Interstate Commerce. Prostitution. White Slave Act
University of Pennsylvania Law Review and American Law Register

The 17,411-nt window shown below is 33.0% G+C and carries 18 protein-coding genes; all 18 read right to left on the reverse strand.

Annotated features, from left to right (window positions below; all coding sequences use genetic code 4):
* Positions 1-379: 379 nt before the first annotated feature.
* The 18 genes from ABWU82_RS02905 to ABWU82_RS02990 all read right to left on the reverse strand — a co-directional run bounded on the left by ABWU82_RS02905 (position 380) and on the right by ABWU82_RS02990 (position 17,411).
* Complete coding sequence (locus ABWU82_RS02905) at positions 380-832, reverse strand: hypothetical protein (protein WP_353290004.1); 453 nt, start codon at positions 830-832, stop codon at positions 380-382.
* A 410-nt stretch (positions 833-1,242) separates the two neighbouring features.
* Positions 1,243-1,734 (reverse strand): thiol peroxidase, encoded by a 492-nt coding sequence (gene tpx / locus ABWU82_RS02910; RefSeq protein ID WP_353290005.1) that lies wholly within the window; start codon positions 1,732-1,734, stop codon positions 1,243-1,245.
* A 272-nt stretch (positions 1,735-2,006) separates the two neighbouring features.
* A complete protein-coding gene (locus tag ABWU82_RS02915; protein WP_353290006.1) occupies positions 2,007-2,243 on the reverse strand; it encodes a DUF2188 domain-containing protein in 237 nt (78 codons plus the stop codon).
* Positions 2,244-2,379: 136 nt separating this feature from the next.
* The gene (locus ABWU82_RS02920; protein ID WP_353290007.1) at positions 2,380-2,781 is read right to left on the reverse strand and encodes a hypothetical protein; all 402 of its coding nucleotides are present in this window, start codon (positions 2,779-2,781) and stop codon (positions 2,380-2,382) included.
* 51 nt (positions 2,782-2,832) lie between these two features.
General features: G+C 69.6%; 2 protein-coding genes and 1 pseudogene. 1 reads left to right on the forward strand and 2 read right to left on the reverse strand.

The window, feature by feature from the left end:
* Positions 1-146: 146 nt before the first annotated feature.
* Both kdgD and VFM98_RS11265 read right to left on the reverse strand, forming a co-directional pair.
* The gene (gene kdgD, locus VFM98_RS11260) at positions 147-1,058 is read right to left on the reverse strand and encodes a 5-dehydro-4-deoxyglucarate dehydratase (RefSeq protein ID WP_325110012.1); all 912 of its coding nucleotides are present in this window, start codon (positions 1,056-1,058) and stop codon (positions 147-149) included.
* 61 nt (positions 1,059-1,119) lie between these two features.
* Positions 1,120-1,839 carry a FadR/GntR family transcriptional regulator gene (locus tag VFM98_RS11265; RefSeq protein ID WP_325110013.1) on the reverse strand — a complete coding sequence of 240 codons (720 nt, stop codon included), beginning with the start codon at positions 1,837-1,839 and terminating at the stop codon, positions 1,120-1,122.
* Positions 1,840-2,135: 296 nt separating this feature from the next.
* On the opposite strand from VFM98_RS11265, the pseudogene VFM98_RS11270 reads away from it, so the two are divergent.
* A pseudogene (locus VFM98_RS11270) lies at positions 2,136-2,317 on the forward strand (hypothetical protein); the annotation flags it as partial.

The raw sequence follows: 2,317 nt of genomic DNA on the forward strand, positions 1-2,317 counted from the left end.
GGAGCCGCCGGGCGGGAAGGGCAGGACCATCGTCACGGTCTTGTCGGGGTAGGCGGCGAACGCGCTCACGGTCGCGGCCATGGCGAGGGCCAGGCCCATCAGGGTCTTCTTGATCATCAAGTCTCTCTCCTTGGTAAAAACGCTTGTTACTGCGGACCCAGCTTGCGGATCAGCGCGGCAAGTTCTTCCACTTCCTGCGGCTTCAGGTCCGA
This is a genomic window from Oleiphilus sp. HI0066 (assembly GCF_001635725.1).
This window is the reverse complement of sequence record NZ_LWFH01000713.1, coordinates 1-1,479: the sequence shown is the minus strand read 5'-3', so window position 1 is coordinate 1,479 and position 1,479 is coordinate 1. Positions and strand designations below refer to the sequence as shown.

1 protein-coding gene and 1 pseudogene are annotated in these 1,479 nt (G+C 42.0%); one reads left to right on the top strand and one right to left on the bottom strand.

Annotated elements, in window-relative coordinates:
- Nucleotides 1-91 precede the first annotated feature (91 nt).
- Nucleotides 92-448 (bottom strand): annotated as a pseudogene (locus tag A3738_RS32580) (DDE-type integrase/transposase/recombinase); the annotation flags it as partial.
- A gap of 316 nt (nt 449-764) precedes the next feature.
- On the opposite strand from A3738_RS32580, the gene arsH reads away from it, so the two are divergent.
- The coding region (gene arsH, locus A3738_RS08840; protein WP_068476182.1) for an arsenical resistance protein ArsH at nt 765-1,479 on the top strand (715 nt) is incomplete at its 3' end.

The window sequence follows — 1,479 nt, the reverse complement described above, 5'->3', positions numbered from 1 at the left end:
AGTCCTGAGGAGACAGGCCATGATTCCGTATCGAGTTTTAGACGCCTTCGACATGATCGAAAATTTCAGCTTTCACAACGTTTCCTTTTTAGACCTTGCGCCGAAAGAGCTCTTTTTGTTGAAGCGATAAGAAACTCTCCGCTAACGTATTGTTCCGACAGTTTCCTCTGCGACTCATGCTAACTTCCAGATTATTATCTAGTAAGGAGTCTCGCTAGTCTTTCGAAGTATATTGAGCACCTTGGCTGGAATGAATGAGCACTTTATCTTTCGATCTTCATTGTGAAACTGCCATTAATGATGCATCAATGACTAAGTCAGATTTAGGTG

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... out Early Journal Content at http://about.jstor.org/participate--jstor/individuals/early-journal--content. JSTOR is a digital library of academic journals, books, and primary source objects. JSTOR helps people discover, use, and build upon a wide range of content through a powerful research and teaching platform, and preserves this content for future generations. JSTOR is part of ITHAKA, a not--for--profit organization that also includes Ithaka S+R and Portico. For more information about JSTOR, please contact firstname.lastname@example.org. 326 UNIVERSITY OF PENNSYLVANIA LAW REVIEW 326 UNIVERSITY OF PENNSYLVANIA LAW REVIEW erty, by misstating his age, he was required to give up the property, but not to pay for its use and occupation.2 The effect of the principal case in England is to allow the party defrauded by the infant to recover the property, surrendered in consequence of the contract, provided that it is still in the possession of the infant. The court specifically says26 that there is no liability to account, since there is no fiduciary relation, and refuses to give a judgment in personam to pay an equivalent sum out of his present or future resources. It is probable that the effect of the principal case will be the abolishment of the present rule 27 in England, that if upon the bankruptcy of an infant, there be a claim arising out of a transaction, identical with the principal case, a sum is recoverable out of his estate, even though it is impossible to trace the specific funds borrowed. It is submitted that the result of the decision under discussion is inequitable and an undue hardship upon the plaintiff, whose sole remedy is to bring criminal prosecution for obtaining money under false pretenses.28 Most courts in the United States have given similar immunity to infants, out of consideration for youthful improvidence in general. However, there is a noticeable tendency to deal with an infant's fraud, though connected with a contract, as with the fraudulent acts of adults.29 The following extracts from a decision 30 which has taken the broadest view of the situation, is an excellent statement of a principle which, it is submitted, might well be universally adopted: "When a minor whose appearance justifies belief in such a statement induces a contract, which is reasonable, by false assurances that he is of the age of majority, he should be, and is estopped to repudiate it, and should be compelled to carry it out or to fully restore status quo, by returning what he got and making compensation if he has wasted it." A. L. L.